Posts Tagged fire prevention

Autumn-time To Dos

Happy first day of fall!  The temperatures certainly doesn’t seem to know it’s autumn yet, but there are still things you can do to prepare for fall weather.

– Remove anything dead from your yard.  This can be a big task if you have a large yard, but removing dead leaves, dead plants, and dead limbs from your yard you are helping your plants and you are helping fire fighters with their task in fire prevention.

– Keep your plants watered and healthy.  Watering your plants consistently, as well as mulching them will help keep your plants happy during this hot time and can keep your soil healthy.

– As soon as it gets cool, make sure to plant any trees or bushes, as well as transplant anything you need to move.

– Get your lawn furniture ready for storage, or get them stored if you are done with them.

– Change out any bulbs for your outdoor lighting for those early nights.  If you don’t have outdoor lighting, get some installed.  It’s helpful for early autumn nights, and for days like Halloween when others will likely use your walkways and steps.

– If you enjoy being outdoors, try getting a permanent covering installed over your patio area.  Another idea is to get any outdoor space you have enclosed in glass so you can beat the heat in summer and stay warm in winter.

– Last, but not least, plan your yard out and see if there are any changes or plants which will make your life enjoyable.



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Fire Prevention

It’s about that time of the year again, when the hot Santa Ana winds sweep down, some kid throws a careless cigarette into a pile of dried out weeds and fire interrupts our lives .  I explained to a friend from Oregon once that in Southern California we have three seasons, Flash Flood, Summer and Fire.  Last year demonstrated my point perfectly, with part of the Los Angeles National Forest decimated by wildfire.  The year before, fire swept through Malibu and a year before that, San Diego was hard hit with fire.  Already this year, there was a fire in Griffith Park – an area recovering from a fire set just a couple of years ago.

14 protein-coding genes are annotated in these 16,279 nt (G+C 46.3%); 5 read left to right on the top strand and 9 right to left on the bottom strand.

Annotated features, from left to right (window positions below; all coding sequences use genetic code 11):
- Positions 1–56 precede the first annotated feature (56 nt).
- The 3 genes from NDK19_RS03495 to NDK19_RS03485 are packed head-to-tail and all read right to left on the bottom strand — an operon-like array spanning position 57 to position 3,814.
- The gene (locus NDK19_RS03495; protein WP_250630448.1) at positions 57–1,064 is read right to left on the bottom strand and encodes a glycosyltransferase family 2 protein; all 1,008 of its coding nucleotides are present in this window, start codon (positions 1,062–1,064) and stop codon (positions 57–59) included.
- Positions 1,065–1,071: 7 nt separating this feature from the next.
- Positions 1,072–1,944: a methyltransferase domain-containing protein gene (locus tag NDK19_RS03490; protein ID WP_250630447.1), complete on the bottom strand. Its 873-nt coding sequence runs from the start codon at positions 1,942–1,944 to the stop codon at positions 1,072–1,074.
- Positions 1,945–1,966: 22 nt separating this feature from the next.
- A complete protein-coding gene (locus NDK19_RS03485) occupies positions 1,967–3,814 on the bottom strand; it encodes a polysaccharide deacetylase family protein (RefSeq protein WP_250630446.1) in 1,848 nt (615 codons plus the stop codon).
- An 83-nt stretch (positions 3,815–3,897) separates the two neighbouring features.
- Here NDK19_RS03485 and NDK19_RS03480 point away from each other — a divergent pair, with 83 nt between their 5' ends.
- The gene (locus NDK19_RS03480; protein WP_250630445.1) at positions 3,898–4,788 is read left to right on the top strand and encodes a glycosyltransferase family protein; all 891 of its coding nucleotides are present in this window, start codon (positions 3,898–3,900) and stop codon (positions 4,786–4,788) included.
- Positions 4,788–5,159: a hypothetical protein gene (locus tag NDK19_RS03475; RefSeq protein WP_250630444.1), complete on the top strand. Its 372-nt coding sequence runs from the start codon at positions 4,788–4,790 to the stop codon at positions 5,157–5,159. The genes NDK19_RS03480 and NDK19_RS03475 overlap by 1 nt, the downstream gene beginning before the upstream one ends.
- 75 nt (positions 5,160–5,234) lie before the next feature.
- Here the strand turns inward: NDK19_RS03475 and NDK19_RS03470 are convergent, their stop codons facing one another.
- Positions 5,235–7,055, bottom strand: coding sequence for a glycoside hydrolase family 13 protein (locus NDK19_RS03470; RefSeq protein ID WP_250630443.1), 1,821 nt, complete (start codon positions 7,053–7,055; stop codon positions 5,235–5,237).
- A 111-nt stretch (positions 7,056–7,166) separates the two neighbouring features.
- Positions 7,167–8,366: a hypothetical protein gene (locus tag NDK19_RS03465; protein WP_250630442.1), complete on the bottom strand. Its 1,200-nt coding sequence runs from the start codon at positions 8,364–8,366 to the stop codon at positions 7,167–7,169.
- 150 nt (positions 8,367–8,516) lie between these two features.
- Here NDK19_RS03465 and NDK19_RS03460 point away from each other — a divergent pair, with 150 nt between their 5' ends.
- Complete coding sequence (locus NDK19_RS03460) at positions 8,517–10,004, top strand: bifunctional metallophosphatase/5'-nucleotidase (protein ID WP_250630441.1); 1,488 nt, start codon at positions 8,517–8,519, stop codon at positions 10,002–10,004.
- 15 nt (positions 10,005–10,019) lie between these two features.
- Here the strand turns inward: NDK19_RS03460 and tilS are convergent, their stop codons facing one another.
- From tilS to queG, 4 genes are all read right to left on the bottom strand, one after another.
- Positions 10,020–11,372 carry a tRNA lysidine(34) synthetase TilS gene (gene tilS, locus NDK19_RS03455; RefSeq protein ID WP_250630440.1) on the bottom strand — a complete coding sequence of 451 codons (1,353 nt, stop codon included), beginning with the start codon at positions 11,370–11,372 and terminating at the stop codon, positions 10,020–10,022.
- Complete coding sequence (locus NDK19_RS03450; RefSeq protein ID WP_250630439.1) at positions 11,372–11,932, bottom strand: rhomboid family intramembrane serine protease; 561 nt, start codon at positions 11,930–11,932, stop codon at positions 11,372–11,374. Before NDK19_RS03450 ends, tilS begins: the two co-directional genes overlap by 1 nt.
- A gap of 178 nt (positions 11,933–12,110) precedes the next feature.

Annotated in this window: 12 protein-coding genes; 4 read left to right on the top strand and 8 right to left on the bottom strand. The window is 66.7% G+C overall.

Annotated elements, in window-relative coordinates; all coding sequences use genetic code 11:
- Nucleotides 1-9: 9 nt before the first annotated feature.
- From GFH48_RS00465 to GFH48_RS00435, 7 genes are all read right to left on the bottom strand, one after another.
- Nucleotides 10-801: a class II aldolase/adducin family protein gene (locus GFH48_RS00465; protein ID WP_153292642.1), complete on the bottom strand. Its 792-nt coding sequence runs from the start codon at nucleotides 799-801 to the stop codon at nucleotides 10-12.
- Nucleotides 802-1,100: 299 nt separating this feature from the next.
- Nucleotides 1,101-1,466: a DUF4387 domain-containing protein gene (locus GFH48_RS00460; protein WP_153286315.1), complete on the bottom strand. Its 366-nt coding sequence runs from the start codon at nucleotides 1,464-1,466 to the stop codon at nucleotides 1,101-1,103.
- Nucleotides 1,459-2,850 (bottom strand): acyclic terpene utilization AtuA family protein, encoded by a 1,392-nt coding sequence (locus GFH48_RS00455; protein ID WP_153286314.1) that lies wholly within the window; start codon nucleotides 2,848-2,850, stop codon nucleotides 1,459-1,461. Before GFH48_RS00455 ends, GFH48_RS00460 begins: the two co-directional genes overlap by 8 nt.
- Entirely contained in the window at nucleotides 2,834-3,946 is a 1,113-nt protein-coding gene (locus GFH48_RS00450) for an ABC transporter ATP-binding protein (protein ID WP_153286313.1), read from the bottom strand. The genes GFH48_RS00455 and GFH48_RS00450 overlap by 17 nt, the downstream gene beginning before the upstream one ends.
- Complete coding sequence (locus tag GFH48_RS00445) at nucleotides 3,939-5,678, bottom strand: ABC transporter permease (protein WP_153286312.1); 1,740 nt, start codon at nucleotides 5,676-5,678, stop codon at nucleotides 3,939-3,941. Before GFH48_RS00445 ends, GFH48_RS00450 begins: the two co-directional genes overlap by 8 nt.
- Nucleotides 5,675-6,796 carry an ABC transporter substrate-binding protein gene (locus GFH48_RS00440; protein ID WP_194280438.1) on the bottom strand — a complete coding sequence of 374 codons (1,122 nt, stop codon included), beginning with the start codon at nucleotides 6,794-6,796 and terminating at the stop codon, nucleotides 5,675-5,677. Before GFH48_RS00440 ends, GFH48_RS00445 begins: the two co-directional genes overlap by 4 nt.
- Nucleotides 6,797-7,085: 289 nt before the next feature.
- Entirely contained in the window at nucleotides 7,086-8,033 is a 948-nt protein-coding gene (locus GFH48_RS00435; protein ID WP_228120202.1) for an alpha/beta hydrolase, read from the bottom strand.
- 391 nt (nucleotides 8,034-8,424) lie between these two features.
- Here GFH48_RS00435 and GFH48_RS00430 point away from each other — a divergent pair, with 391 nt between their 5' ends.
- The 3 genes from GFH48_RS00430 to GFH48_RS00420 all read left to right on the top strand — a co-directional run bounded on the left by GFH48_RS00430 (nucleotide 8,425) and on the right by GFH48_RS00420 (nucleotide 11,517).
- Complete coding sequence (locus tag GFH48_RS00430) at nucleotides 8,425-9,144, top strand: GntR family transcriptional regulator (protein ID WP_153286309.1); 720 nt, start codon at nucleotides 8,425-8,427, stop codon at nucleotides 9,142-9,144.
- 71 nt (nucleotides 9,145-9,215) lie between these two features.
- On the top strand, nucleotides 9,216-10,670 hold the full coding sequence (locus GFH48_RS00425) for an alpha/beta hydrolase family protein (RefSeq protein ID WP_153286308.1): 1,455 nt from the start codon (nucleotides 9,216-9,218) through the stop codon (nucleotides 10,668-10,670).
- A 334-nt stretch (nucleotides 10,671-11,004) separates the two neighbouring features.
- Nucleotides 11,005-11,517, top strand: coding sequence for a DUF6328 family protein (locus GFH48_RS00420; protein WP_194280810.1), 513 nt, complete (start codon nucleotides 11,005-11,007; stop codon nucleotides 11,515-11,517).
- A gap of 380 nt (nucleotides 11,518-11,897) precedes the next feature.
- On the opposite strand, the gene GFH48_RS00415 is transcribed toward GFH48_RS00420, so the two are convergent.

So, enough said about the ravages fire can cause in our Southern California dry season.  What steps can you take to protect your landscape and home from fire?

1. Make sure all plants are pruned back and dead ones are pulled out.  Don’t let those dead, dried up husks just lay around.  Get out there and yank out any plants which were under watered or are annuals and are just dead due to their regular life cycle.  Same goes for plants with dried, dead leaves or branches.  Prune those back.

2. Keep up regular watering.  I’m sure you have a watering system in place.  If so, keep that up.  If you’ve been letting your lawn do a rolling brown out, try reseeding – either dyi style or by hiring a landscaper.  You can get insta-green lawns by buying sod, but that’s a much bigger project for which you will definitely need professional landscaping help.

3. Turn your compost regularly.  It hasn’t been too hot, but that sun is still glaring down at us and heats the ground and your compost.   The inside of those piles get extremely hot from both the heat and from the bacteria breaking down the vegetation in your mulch pile.  Make sure to turn that pile so the heat doesn’t build up too bad and so the wet, rotting stuff in the middle gets to dry out on the outside – and your dry stuff gets wet and rotting.

4. Keep your outdoor fire pit well maintained. Debris lying around your fire pit could catch fire and go out of control.  Even if it doesn’t go out of control, fire damages things quickly.  Unless you really really want to replace your back patio, you don’t want to have scorch marks all over the place.

5. Make sure your water features are clean and well-maintained.  Water features aren’t a fail safe for fire prevention, but they don’t help much if you need water quickly and they are weed choked.

6. If you have trees which drop leaves, rake those up consistently.  Same principle as cleaning out dead plants or pruning plants – you don’t want anything dry or dead lying around. 

7. Have an evacuation plan.  If the worst happens and your home is at risk, realize that your life and the life of those you love (your spouse, your children, your dog or cat) are more important than the things you own.  Make sure you have an evacuation plan in place – including a friend or relative in a completely different location who you can move in with temporarily.  Evacuation staging points are fine, but it’s nicer to be around those you love when the things you own are threatened.

So, here’s hoping you have a fire-free fall!

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